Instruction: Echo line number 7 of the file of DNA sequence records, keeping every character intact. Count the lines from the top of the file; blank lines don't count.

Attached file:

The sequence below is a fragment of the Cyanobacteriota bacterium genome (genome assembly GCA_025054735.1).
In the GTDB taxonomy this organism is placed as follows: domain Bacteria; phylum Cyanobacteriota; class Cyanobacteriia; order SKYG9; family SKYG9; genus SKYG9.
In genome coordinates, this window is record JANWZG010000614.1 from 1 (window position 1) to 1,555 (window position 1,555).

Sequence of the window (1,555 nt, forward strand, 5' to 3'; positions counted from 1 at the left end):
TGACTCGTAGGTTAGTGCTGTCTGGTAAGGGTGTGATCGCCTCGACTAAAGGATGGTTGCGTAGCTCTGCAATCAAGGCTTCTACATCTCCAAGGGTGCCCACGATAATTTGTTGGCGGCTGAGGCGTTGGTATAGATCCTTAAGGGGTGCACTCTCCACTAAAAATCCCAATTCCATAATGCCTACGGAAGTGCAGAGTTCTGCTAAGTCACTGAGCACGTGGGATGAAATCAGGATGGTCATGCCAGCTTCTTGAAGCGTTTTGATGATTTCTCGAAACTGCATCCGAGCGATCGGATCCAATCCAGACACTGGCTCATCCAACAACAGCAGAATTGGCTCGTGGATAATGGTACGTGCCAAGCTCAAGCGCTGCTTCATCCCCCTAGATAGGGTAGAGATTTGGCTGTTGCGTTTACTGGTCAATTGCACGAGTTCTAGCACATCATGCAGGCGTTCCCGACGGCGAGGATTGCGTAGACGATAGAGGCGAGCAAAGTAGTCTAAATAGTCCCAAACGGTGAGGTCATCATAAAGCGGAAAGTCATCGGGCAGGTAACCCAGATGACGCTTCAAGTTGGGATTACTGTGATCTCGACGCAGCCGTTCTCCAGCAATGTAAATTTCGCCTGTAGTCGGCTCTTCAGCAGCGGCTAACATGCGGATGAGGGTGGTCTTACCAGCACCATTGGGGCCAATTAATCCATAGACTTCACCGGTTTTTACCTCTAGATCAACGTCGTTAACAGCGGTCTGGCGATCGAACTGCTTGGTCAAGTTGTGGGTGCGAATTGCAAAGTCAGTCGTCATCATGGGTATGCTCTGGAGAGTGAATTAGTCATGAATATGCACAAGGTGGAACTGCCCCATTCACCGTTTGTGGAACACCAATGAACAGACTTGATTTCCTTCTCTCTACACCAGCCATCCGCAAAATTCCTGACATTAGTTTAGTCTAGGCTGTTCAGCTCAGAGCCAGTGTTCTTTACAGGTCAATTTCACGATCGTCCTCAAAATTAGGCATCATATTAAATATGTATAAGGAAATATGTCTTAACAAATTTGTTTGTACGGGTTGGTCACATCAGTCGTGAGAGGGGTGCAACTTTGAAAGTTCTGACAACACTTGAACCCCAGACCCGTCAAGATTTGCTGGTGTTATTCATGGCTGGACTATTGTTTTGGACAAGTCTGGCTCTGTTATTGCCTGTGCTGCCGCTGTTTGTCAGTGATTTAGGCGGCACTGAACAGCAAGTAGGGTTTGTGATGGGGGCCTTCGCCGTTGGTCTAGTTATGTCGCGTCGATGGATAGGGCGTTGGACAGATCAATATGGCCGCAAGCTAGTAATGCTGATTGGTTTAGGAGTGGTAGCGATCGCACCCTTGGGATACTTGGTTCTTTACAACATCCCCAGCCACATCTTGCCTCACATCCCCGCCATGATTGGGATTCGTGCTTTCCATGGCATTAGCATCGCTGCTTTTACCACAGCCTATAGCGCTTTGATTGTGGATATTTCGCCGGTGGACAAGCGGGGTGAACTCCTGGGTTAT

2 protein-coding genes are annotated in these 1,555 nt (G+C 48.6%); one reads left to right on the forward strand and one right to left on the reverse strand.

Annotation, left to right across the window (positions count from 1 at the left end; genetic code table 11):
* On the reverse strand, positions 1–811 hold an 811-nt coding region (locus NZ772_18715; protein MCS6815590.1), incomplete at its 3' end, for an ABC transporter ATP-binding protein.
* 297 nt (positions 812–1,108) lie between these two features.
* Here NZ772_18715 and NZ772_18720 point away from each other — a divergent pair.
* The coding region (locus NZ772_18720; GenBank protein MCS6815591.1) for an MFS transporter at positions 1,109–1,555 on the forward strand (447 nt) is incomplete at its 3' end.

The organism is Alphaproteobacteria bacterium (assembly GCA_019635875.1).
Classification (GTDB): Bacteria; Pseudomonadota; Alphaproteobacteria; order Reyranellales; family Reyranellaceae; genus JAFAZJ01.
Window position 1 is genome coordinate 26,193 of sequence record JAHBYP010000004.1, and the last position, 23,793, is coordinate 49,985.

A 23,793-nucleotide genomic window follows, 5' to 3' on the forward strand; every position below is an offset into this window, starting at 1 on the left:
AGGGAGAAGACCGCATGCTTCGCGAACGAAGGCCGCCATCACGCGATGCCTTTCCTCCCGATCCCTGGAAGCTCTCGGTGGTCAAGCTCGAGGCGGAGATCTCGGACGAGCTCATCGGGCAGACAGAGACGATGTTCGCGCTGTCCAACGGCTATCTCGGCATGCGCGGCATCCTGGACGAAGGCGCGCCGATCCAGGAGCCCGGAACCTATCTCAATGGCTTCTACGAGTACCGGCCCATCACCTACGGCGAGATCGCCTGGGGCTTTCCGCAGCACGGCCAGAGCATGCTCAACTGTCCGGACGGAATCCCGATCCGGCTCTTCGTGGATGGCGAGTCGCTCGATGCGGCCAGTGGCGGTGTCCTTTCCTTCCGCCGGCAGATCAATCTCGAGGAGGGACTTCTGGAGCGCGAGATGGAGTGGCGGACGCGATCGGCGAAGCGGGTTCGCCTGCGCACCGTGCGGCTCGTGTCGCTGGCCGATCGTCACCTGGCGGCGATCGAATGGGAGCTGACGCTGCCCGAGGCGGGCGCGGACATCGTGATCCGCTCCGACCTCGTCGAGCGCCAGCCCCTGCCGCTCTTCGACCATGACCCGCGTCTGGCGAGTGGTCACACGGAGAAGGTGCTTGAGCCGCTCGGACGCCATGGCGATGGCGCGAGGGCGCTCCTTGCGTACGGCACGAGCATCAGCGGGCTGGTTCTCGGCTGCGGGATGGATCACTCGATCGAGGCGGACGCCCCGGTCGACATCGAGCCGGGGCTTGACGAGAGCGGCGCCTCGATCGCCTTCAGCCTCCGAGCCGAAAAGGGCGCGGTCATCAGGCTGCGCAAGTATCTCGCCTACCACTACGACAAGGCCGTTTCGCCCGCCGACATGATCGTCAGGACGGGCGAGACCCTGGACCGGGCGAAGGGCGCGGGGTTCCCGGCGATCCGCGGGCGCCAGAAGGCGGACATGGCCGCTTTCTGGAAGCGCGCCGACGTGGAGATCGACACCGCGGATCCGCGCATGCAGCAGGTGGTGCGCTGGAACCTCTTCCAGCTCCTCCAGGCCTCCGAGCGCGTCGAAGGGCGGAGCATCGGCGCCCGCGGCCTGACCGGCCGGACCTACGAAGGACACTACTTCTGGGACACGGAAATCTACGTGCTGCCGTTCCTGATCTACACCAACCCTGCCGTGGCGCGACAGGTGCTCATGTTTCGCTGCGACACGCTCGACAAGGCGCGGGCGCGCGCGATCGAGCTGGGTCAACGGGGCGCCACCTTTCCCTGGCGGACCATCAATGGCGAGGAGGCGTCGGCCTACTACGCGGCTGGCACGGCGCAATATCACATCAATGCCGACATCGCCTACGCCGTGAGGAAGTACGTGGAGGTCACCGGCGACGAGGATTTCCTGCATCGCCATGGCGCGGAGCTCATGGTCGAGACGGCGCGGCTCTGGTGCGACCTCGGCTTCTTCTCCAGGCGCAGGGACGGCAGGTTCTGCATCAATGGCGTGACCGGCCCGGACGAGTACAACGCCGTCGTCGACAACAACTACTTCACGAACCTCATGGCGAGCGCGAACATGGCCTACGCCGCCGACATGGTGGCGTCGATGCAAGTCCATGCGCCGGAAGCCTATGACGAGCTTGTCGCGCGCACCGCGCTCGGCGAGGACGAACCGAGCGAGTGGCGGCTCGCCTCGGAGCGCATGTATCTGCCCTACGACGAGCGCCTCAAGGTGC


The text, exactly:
Annotation, left to right across the window (positions count from 1 at the left end; genetic code table 11):